UC San Diego engineers developed a soft, stretchy ultrasound patch that can be worn on the skin to monitor blood flow through vessels deep inside the body. Such a device can make it easier to detect cardiovascular problems, like blockages in the arteries that could lead to strokes or heart attacks.
Graphene, an extremely thin two-dimensional layer of the graphite used in pencils, buckles when cooled while attached to a flat surface, resulting in beautiful pucker patterns that could benefit the search for novel quantum materials and superconductors, according to Rutgers-led research in the journal Nature. Quantum materials host strongly interacting electrons with special properties, such as entangled trajectories, that could provide building blocks for super-fast quantum computers. They also can become superconductors that could slash energy consumption by making power transmission and electronic devices more efficient.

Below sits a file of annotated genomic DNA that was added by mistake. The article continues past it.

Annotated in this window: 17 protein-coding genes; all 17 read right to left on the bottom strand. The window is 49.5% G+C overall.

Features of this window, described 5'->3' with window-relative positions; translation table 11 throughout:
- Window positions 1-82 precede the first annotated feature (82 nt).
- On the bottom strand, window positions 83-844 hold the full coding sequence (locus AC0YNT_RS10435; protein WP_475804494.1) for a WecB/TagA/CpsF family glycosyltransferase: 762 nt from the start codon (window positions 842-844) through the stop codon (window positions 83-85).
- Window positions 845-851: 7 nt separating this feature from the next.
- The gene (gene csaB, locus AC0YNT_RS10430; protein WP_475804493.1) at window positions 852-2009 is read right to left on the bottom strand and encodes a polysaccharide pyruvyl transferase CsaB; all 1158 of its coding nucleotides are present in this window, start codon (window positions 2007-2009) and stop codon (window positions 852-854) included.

A team of NUS researchers have come up with the pH Watch, an ‘add-on’ to a wearable health monitoring gadget that can tell users about the condition of their health from their sweat pH.